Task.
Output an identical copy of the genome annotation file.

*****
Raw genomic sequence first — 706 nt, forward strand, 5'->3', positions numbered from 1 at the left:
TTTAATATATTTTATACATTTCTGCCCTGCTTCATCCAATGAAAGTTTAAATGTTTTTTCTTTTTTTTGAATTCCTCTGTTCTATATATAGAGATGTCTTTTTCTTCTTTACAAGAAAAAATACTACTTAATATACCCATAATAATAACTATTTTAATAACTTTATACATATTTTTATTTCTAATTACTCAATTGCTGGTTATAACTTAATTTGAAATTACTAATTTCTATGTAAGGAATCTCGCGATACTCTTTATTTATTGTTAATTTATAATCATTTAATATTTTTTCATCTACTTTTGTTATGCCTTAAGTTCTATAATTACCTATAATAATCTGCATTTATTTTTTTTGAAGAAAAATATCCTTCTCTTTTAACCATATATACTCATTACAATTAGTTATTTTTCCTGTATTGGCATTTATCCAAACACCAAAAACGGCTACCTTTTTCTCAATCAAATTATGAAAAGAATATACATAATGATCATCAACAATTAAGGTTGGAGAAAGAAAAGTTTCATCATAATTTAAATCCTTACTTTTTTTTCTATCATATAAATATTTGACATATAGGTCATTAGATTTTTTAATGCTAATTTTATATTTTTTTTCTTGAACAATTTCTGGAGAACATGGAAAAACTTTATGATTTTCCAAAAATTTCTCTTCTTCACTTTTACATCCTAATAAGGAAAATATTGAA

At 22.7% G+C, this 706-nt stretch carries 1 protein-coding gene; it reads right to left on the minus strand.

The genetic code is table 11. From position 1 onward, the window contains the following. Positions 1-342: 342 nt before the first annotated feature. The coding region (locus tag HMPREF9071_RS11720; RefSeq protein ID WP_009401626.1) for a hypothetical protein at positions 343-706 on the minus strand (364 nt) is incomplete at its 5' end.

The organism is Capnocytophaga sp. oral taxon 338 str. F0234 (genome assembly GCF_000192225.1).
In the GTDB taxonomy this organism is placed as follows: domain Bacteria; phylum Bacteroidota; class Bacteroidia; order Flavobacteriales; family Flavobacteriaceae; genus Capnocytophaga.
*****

Raw genomic sequence first — 706 nt, forward strand, 5'->3', positions numbered from 1 at the left:
TTTAATATATTTTATACATTTCTGCCCTGCTTCATCCAATGAAAGTTTAAATGTTTTTTCTTTTTTTTGAATTCCTCTGTTCTATATATAGAGATGTCTTTTTCTTCTTTACAAGAAAAAATACTACTTAATATACCCATAATAATAACTATTTTAATAACTTTATACATATTTTTATTTCTAATTACTCAATTGCTGGTTATAACTTAATTTGAAATTACTAATTTCTATGTAAGGAATCTCGCGATACTCTTTATTTATTGTTAATTTATAATCATTTAATATTTTTTCATCTACTTTTGTTATGCCTTAAGTTCTATAATTACCTATAATAATCTGCATTTATTTTTTTTGAAGAAAAATATCCTTCTCTTTTAACCATATATACTCATTACAATTAGTTATTTTTCCTGTATTGGCATTTATCCAAACACCAAAAACGGCTACCTTTTTCTCAATCAAATTATGAAAAGAATATACATAATGATCATCAACAATTAAGGTTGGAGAAAGAAAAGTTTCATCATAATTTAAATCCTTACTTTTTTTTCTATCATATAAATATTTGACATATAGGTCATTAGATTTTTTAATGCTAATTTTATATTTTTTTTCTTGAACAATTTCTGGAGAACATGGAAAAACTTTATGATTTTCCAAAAATTTCTCTTCTTCACTTTTACATCCTAATAAGGAAAATATTGAA

At 22.7% G+C, this 706-nt stretch carries 1 protein-coding gene; it reads right to left on the minus strand.

The genetic code is table 11. From position 1 onward, the window contains the following. Positions 1-342: 342 nt before the first annotated feature. The coding region (locus tag HMPREF9071_RS11720; RefSeq protein ID WP_009401626.1) for a hypothetical protein at positions 343-706 on the minus strand (364 nt) is incomplete at its 5' end.

The organism is Capnocytophaga sp. oral taxon 338 str. F0234 (genome assembly GCF_000192225.1).
In the GTDB taxonomy this organism is placed as follows: domain Bacteria; phylum Bacteroidota; class Bacteroidia; order Flavobacteriales; family Flavobacteriaceae; genus Capnocytophaga.